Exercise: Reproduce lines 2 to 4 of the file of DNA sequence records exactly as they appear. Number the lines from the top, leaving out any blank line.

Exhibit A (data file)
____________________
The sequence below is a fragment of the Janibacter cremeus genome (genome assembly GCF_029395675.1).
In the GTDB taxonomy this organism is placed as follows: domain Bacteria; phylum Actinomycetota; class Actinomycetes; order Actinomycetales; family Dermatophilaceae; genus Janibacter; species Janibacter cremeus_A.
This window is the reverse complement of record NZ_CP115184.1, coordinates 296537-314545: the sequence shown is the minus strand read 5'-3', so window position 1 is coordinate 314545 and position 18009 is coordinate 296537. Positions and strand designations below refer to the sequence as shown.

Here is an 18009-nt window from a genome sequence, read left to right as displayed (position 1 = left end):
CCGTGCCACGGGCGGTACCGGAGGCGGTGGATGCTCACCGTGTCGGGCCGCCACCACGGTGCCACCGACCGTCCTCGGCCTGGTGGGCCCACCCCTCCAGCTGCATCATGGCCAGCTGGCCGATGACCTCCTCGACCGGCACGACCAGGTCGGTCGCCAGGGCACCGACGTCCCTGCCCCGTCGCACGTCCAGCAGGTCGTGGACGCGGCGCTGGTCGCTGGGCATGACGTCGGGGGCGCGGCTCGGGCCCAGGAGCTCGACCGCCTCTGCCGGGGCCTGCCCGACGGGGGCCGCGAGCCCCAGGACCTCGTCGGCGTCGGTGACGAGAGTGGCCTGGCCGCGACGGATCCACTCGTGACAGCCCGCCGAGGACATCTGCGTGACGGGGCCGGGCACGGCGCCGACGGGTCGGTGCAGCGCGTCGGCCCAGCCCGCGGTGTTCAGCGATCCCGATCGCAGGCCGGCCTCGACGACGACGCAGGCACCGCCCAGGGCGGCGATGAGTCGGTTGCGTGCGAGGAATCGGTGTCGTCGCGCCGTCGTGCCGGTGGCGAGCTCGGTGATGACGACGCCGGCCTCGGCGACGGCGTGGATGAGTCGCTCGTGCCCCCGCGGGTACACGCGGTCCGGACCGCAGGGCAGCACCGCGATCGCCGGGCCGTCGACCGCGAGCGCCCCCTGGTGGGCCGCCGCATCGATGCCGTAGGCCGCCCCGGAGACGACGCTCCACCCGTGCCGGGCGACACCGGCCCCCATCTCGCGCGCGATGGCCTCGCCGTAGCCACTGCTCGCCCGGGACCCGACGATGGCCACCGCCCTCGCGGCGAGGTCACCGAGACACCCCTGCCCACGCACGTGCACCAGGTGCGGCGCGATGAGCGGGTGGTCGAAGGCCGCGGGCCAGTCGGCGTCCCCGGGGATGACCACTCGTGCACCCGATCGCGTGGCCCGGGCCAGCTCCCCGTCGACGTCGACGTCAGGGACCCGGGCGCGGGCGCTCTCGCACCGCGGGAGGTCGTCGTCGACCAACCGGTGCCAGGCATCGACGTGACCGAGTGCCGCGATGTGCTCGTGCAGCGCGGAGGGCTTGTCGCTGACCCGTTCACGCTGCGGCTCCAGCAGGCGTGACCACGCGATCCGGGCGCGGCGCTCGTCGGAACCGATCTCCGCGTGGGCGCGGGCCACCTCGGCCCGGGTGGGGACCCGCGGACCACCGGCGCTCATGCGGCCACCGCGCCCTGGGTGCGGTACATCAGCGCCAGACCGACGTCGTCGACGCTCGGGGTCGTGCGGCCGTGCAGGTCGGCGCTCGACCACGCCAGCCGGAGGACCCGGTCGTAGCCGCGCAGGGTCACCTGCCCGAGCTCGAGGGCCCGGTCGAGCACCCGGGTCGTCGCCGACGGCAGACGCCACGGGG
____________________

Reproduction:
In the GTDB taxonomy this organism is placed as follows: domain Bacteria; phylum Actinomycetota; class Actinomycetes; order Actinomycetales; family Dermatophilaceae; genus Janibacter; species Janibacter cremeus_A.
This window is the reverse complement of record NZ_CP115184.1, coordinates 296537-314545: the sequence shown is the minus strand read 5'-3', so window position 1 is coordinate 314545 and position 18009 is coordinate 296537. Positions and strand designations below refer to the sequence as shown.

Here is an 18009-nt window from a genome sequence, read left to right as displayed (position 1 = left end):